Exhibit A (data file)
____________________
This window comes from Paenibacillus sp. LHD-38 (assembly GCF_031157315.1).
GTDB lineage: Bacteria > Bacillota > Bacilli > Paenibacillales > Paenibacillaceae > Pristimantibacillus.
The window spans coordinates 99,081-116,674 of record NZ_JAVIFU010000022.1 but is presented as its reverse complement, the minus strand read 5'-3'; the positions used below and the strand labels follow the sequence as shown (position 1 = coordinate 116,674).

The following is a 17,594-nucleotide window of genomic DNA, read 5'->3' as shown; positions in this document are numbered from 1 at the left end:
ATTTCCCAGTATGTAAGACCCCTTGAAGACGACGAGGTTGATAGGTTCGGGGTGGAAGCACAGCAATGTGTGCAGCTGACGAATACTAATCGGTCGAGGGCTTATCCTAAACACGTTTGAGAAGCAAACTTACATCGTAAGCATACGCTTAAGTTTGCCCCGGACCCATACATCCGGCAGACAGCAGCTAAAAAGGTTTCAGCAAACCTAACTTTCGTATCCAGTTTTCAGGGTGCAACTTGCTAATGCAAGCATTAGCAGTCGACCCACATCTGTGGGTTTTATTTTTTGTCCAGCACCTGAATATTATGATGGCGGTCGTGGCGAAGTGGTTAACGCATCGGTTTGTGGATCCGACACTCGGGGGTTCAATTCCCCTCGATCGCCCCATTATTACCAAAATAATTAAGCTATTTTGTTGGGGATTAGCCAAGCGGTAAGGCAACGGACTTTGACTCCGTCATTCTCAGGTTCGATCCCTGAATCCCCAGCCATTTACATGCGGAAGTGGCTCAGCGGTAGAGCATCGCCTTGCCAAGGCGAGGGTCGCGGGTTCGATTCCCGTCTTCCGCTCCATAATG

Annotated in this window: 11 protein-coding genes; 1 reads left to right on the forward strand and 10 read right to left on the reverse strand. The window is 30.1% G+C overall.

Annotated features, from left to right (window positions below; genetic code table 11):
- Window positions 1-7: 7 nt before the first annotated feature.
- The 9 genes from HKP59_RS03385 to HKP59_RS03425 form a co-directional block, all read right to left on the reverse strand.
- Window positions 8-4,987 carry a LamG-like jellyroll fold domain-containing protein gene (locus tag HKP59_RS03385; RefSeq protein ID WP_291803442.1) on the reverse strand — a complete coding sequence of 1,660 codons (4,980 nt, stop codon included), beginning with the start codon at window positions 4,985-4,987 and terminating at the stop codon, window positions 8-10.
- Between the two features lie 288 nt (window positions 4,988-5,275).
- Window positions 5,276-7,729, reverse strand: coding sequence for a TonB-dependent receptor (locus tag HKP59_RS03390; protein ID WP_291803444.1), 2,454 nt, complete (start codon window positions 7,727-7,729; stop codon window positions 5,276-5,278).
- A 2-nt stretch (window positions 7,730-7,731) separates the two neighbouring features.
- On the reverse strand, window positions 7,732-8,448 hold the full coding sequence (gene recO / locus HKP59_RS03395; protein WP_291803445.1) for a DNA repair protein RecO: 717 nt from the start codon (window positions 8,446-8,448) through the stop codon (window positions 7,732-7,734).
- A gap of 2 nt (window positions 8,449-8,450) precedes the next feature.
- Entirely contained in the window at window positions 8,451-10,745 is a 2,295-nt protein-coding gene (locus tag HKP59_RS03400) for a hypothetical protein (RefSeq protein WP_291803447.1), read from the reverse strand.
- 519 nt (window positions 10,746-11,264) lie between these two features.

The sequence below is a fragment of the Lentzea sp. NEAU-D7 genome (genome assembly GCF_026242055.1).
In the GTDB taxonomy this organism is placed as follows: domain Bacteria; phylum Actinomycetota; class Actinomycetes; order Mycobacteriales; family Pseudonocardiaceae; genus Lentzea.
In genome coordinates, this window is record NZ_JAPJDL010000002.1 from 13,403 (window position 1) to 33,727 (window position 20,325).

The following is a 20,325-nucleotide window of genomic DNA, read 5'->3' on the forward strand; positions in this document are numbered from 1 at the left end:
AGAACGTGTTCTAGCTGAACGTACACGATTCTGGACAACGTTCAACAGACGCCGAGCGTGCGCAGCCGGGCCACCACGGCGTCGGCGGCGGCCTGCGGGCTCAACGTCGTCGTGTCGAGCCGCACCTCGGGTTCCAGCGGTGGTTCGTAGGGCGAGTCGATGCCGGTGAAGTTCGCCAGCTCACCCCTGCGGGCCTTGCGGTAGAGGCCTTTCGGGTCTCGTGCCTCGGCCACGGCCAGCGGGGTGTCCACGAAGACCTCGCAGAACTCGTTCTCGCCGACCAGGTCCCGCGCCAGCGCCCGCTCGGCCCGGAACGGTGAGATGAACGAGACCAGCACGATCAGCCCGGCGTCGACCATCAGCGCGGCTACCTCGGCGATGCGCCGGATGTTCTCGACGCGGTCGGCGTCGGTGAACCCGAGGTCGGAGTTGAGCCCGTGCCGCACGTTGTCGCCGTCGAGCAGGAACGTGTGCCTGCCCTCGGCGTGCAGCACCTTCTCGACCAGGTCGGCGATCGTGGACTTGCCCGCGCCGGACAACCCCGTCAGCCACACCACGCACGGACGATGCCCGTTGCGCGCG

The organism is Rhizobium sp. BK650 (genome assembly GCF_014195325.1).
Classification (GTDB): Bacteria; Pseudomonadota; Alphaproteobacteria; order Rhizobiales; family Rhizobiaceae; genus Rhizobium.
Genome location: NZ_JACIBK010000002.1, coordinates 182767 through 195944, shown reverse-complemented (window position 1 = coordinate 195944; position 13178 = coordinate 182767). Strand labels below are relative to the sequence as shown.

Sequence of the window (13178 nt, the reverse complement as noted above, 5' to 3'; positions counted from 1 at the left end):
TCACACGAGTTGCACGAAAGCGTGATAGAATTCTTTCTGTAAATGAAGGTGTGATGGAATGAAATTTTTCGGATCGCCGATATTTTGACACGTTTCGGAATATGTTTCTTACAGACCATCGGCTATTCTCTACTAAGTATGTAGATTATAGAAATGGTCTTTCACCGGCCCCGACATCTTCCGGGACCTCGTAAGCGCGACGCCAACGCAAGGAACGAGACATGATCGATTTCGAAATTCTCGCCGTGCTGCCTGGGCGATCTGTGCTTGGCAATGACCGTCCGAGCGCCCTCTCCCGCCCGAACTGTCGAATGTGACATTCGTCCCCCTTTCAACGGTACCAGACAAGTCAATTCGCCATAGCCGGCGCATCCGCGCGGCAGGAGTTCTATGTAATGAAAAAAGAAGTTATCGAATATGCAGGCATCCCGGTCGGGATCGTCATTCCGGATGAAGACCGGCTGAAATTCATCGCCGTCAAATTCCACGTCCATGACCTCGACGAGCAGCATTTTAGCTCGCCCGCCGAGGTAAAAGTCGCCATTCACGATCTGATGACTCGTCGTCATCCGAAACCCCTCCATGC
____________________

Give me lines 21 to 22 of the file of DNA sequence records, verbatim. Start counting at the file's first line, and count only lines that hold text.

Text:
The following is a 20,325-nucleotide window of genomic DNA, read 5'->3' on the forward strand; positions in this document are numbered from 1 at the left end:
AGAACGTGTTCTAGCTGAACGTACACGATTCTGGACAACGTTCAACAGACGCCGAGCGTGCGCAGCCGGGCCACCACGGCGTCGGCGGCGGCCTGCGGGCTCAACGTCGTCGTGTCGAGCCGCACCTCGGGTTCCAGCGGTGGTTCGTAGGGCGAGTCGATGCCGGTGAAGTTCGCCAGCTCACCCCTGCGGGCCTTGCGGTAGAGGCCTTTCGGGTCTCGTGCCTCGGCCACGGCCAGCGGGGTGTCCACGAAGACCTCGCAGAACTCGTTCTCGCCGACCAGGTCCCGCGCCAGCGCCCGCTCGGCCCGGAACGGTGAGATGAACGAGACCAGCACGATCAGCCCGGCGTCGACCATCAGCGCGGCTACCTCGGCGATGCGCCGGATGTTCTCGACGCGGTCGGCGTCGGTGAACCCGAGGTCGGAGTTGAGCCCGTGCCGCACGTTGTCGCCGTCGAGCAGGAACGTGTGCCTGCCCTCGGCGTGCAGCACCTTCTCGACCAGGTCGGCGATCGTGGACTTGCCCGCGCCGGACAACCCCGTCAGCCACACCACGCACGGACGATGCCCGTTGCGCGCG